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Thread: Anyone read any good books recently ?

  1. #1951
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    Burning Chrome, William Gibson.

    Classic...

  2. #1952
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    The old Adam Hall 'Quiller' novel, The Tango Briefing. I particularly wanted to read this one as I remember that one of the episodes from the 1975 TV series was based on it.

    I found it a frustrating, occasionally irritating but ultimately rewarding read. Itís a cracking story, told in the first person Ė but bloody hell, he takes his time telling it Ė in a long-winded, rambling stream-of-consciousness style, sometimes taking in plot aspects that contribute nothing ultimately to the story.

    He also has this little trick of taking you by surprise by casually referring to something you havenít quite found out about yet, for dramatic effect Ė ďit occurred to me, in one of those stray thoughts that pass through our minds at unlikely moments, that it wasnít a very easy death I was giving himĒ Ė Er, what? Oh, right! Even though heís got you under armed guard, youíre about to kill him!

    And it gets a bit wearing after a while.

    I honestly think you could improve the book by judiciously removing about 40% of it. It does need an edit. But it wonít get one, and itís worth a few hours of your time anyway if youíre into this sort of thing.

  3. #1953
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    Read 'Shoe Dog' by Phil Knight whilst on hols.

    A great read about his determination to make Nike a success.

  4. #1954
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    'Wise guys' by Nicholas Pilleggi. The source novel that inspired Goodfellas. Amazing how little Scorsese had to do to the book. A rivetting read, even for someone who has seen the film 10x plus.....

  5. #1955
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    Undermajordomo Minor, by Patrick deWitt.

    Weird, weird, weird... I liked it.

  6. #1956
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    I'm half way through The President Is Missing. Excellent!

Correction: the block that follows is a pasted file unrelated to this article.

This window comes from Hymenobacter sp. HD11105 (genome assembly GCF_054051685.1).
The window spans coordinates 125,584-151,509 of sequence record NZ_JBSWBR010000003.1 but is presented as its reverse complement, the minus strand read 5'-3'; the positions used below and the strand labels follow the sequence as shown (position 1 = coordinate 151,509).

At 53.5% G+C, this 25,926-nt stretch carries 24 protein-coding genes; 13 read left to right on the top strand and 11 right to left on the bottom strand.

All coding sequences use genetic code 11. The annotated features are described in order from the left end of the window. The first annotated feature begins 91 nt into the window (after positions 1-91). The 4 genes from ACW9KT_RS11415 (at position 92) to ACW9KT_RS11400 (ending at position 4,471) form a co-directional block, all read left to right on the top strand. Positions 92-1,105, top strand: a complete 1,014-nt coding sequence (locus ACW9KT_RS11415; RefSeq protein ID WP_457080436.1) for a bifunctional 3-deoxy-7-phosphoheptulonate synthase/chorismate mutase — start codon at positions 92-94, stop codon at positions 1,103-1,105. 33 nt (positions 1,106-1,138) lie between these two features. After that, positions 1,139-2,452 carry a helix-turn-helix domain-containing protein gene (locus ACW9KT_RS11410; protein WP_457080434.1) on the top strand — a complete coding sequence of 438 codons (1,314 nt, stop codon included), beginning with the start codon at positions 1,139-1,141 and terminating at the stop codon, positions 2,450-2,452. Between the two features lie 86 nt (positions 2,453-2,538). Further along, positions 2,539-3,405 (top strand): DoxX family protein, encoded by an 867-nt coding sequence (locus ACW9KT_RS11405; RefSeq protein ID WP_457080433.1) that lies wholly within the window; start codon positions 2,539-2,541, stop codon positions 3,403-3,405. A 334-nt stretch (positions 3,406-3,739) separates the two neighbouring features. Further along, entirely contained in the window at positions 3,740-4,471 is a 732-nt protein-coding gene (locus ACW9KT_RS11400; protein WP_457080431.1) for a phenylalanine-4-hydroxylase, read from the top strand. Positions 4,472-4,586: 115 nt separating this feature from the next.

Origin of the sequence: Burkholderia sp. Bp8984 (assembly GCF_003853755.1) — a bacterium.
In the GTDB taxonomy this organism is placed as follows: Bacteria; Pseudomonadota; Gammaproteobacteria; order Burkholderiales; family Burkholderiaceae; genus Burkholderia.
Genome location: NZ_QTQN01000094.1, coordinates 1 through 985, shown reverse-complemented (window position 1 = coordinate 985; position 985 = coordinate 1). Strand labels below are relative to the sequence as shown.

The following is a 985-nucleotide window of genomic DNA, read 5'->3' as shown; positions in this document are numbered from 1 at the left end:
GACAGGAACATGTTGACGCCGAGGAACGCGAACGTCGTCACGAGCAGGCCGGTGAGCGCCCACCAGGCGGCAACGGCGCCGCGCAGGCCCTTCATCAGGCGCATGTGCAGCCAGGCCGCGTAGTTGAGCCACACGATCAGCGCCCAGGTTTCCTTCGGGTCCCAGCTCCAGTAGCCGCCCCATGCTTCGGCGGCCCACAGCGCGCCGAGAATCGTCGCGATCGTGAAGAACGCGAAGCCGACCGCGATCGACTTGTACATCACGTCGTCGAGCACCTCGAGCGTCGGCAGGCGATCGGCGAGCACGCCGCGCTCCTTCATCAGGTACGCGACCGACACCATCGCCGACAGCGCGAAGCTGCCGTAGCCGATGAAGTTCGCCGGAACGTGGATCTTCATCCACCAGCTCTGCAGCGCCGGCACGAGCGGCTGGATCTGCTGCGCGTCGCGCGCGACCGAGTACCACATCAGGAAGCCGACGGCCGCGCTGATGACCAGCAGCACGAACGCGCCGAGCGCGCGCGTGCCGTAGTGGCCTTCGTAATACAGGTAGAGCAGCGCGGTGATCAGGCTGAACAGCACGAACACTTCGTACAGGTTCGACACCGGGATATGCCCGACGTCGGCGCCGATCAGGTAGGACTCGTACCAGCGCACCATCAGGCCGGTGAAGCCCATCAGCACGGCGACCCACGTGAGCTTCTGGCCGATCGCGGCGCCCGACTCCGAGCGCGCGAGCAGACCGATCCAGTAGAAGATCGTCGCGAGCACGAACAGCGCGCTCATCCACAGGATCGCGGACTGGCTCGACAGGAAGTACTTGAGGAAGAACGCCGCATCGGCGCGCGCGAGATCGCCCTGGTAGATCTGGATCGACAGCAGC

7. #1957
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    The late Hans Rosling's Factfullness

    You can get a good idea of his style from his TED talks



    I found the book well worth the time.

  8. #1958
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    Just finished "Travelling in a strange land" David Park. I bought this book after listening to the abridge version on R4s a book at bedtime a few weeks ago.
    Beautifully written, a powerful father and son novel. It's prompted me to explore the writers other works. Excellent.

  9. #1959
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    Reading end of watch at the moment, the last of the Mr Mercedes trilogy.They've been brilliant.
    I stopped reading Stephen King books a few years ago but started re reading the Stand, It, Firestarter, Thinner etc etc, last year.

  10. #1960
    Shadow of the Wind by Carlos Ruis Zafon - if you like great narrative and atmosphere this is a truly absorbing read.

    Also finished the trilogy: Sleeping Giants, Waking Gods and Only Human - totally different from the above but real page turners.

  11. #1961
    I am just finishing First Light, by Geoffrey Wellum, which this thread prompted me to buy: https://forum.tz-uk.com/showthread.p...eoffrey-Wellum It is a great read. One can never really understand what it was like, but the book makes for riveting reading.

    The other book I have just started is Warsaw 1944, by Alexandra Richie. This followed a visit to Warsaw itself that coincided with the 1st August commemorations, when at 5pm the city comes to a stop to remember the beginning of the uprising. The book makes for some intensely harrowing reading, but the story itself should never to be forgotten.

  12. #1962
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    Just finished Educated by Tara Westover. Incredibly good and well worth a read.


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  13. #1963
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    Just read the drinker by Hans fallada .very bleak and powerful it was written by the author on scraps of paper when he was locked up in an insane asylum under the Nazi's .

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  14. #1964
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    Just finished The Red and Green Life Machine by Rick Jolly.

    Captivating read about setting up and running field hospitals in the Falklands war.

  15. #1965
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    Been reading a few military biogs, Spin zhira and Kisses from nimbus really stood out. If you like that sort of thing then recommended!

  16. #1966
    Quote Originally Posted by Go Big View Post
    Just finished The Red and Green Life Machine by Rick Jolly.

    Captivating read about setting up and running field hospitals in the Falklands war.